Binance Sentry Report: Findings on the Prevalence of Online Investment Schemes
As one of the largest cryptocurrency exchanges in the world, we at Binance naturally feel it is our duty to contribute to the overall safety of the greater crypto space. Unfortunately, there exists a vast number of malicious actors that share a very different mindset.
In response to our first-hand experience with these threats, and in an effort to better understand their impact on the industry as a whole, Binance Sentry was formed in 2018 to complement our existing security infrastructure.
Binance Sentry is an internal risk intelligence unit structured within Binance’s security team. Drawing from its eclectic investigative experience, this team of professionals uses both blockchain and open-source analysis to better understand the crypto threat landscape and threats that we, as a community, face together. Binance Sentry is committed to securing Binance’s products and services as well as improving the safety, security, and livelihood of our customers and the entire ecosystem.
From facilitating the identification and recovery of stolen assets to alerting users to scams and fraudulent activity, the Binance Sentry team is always working to ensure that your funds remain SAFU.
Multi-jurisdictional investment schemes
Time and time again, Binance Sentry has observed reports of fraudulent investment schemes promising quick or exponential returns on cryptocurrency investments. Many of these schemes not only deal in cryptocurrency, but also advertise investment services in foreign exchange (forex), binary options, or contracts for difference (CFDs), and they are frequently the subject of regulatory warnings. Media reports have highlighted the risks posed by these networks, particularly those that target and harass victims who have only limited investing experience. The Organized Crime and Corruption Reporting Project (“OCCRP”) has published an investigative series examining one such network, operating out of a call center in Kyiv. 1
These schemes sometimes operate under the facade of different, seemingly unrelated brands, and it is not uncommon for dozens of projects to be branches of the same malicious operation. Where one brand might be crypto-specific, another may focus on forex or CFDs. Warnings from regulators, like the United Kingdom’s Financial Conduct Authority (FCA)2 or Italy’s Commissione Nazionale per le Società e la Borsa (CONSOB),3 illustrate how an entity or group of bad actors can do business under various names.
Some go as far as using false consumer organizations to con their victims into shelling out more money once they have become suspicious of the original fraud.4 Fabricated regulatory authorities and other government-affiliated services, such as corporate registers, are sometimes used to lend legitimacy to the schemes' various brands and to falsely reassure and/or intimidate unknowing investors.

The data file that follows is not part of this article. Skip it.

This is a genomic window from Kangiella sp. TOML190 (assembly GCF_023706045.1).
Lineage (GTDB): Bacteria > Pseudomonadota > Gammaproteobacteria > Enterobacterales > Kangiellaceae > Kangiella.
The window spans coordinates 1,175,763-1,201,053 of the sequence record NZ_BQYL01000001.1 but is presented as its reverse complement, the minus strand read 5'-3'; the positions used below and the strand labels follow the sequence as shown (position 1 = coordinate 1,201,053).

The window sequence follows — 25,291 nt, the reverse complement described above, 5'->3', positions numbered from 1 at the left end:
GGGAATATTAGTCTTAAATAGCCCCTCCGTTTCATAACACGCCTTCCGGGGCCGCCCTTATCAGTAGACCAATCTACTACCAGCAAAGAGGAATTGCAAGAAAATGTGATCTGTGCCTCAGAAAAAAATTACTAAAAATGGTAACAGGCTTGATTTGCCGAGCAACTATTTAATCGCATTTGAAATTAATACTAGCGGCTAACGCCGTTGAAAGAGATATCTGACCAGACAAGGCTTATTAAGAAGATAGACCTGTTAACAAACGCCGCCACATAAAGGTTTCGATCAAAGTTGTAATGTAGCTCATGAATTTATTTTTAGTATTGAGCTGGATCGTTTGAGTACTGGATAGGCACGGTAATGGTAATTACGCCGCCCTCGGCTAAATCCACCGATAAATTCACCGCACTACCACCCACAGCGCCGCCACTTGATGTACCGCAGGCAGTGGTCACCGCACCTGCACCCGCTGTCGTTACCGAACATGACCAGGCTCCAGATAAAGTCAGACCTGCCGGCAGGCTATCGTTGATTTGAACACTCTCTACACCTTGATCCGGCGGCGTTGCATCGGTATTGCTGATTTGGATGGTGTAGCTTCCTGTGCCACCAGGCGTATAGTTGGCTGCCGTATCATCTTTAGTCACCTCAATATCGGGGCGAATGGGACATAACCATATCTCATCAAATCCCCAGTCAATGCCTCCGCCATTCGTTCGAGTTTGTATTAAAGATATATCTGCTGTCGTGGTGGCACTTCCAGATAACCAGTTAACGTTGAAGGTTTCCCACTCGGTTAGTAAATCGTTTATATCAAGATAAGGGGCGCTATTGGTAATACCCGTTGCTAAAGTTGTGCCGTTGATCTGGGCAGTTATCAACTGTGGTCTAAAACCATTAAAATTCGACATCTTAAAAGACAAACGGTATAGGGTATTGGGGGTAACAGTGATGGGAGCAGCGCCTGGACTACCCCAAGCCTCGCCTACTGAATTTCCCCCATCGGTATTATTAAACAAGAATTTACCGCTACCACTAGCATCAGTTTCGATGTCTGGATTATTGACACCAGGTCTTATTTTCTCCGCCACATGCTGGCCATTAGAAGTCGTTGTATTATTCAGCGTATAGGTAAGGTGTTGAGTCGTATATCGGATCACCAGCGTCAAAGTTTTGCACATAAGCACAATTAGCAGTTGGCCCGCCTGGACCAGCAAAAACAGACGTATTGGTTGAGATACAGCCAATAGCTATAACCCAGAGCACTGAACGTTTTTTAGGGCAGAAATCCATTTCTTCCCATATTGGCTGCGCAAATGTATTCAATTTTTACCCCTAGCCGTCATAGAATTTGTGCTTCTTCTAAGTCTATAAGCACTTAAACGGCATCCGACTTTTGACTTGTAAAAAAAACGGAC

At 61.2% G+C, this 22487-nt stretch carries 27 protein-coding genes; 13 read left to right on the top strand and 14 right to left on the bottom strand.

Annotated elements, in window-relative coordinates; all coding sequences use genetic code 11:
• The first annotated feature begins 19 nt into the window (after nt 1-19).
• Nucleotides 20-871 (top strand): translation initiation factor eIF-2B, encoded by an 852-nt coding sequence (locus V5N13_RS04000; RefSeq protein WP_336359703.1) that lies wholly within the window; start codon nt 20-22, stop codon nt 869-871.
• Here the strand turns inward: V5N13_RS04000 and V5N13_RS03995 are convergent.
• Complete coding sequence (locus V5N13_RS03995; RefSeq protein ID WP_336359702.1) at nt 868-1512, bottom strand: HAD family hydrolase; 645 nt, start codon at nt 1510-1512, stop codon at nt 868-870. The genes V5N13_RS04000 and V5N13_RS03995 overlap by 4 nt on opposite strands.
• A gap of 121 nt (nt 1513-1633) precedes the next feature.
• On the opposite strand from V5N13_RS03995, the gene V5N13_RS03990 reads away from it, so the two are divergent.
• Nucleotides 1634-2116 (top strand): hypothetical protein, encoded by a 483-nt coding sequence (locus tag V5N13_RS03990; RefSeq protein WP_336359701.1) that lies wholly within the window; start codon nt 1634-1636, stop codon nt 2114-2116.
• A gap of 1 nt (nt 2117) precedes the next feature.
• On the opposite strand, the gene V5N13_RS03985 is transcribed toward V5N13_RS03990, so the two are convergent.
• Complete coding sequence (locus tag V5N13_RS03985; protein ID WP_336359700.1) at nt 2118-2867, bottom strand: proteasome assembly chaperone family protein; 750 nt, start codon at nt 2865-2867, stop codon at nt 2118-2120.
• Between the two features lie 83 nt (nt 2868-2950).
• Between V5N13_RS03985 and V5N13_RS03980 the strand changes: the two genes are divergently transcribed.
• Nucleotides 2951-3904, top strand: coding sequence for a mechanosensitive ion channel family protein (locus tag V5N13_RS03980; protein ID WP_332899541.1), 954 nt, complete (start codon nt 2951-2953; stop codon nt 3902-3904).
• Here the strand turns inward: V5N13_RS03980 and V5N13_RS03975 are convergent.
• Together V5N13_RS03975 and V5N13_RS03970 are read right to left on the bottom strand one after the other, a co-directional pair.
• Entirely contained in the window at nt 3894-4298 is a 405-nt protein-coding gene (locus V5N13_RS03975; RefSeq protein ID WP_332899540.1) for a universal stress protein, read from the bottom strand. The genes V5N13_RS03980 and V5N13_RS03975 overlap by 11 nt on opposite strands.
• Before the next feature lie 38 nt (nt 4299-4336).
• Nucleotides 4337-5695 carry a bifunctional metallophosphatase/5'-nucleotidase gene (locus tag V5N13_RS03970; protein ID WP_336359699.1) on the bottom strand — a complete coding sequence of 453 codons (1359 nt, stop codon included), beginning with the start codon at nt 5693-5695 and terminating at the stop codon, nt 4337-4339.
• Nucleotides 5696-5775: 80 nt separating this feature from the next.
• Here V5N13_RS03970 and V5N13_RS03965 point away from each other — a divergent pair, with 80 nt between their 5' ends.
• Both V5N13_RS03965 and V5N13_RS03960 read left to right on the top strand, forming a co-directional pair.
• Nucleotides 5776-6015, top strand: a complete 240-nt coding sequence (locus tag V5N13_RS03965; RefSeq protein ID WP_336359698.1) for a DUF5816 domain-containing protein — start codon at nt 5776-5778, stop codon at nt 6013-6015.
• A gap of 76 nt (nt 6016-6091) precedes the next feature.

Among the multiple networks that Binance Sentry has recently examined, we have also seen the use of related ancillary services, including marketing outfits and law firms, human resources teams, and project rating sites. The goal of this is to cultivate credibility and further support these networks' activities, many ostensibly doubling as "legitimate" operations.
Moreover, given the transnational nature of many of these organizations, their victims are often situated all over the world, living in jurisdictions that are different from the pseudo-services to which they fall victim of. As one may expect, this not only results in an increased level of difficulty for law enforcement investigations but also complicates the process of establishing connections between victims.
Combating large-scale investment schemes
Binance Sentry continues to work hard to better understand this complex threat landscape, examining and analyzing these networks day-in and day-out to improve the safety of our users as well as that of the crypto ecosystem. To support this initiative, we have partnered with numerous analytics providers to help us identify threats and stay ahead of evolving tactics, techniques, and procedures. We are committed to monitoring these malicious activities and will continue to work closely with law enforcement agencies around the world, as well as other exchanges and industry partners, to effectively shut down this activity wherever it is identified.
We encourage our community to beware of promises of quick returns on investments and to always DYOR (do your own research) on services and projects before using them or investing in them. Binancians should also heed warnings issued from official regulatory bodies and relevant media coverage and stay vigilant of projects claiming to have an affiliation or an endorsement from Binance.
For users seeking additional information regarding fraudulent investments and scams, Binance Academy has a summary of five common scams and how to avoid them.
Stay tuned for more updates from Binance Sentry as the security team at Binance works to protect you and your assets.
1 Trail of Broken Lives Leads to Kyiv Call Center. OCCRP, March 2, 2020.
2 Prestige Financial Markets owned by AllProTech OÜ. Financial Conduct Authority (United Kingdon), August 6, 2018.
3 Consob Informa no. 39/2017. Commissione Nazionale per le Società e la Borsa (Italy), October 30, 2017.
4 Latest Warnings. Commissione Nazionale per le Società e la Borsa (Italy).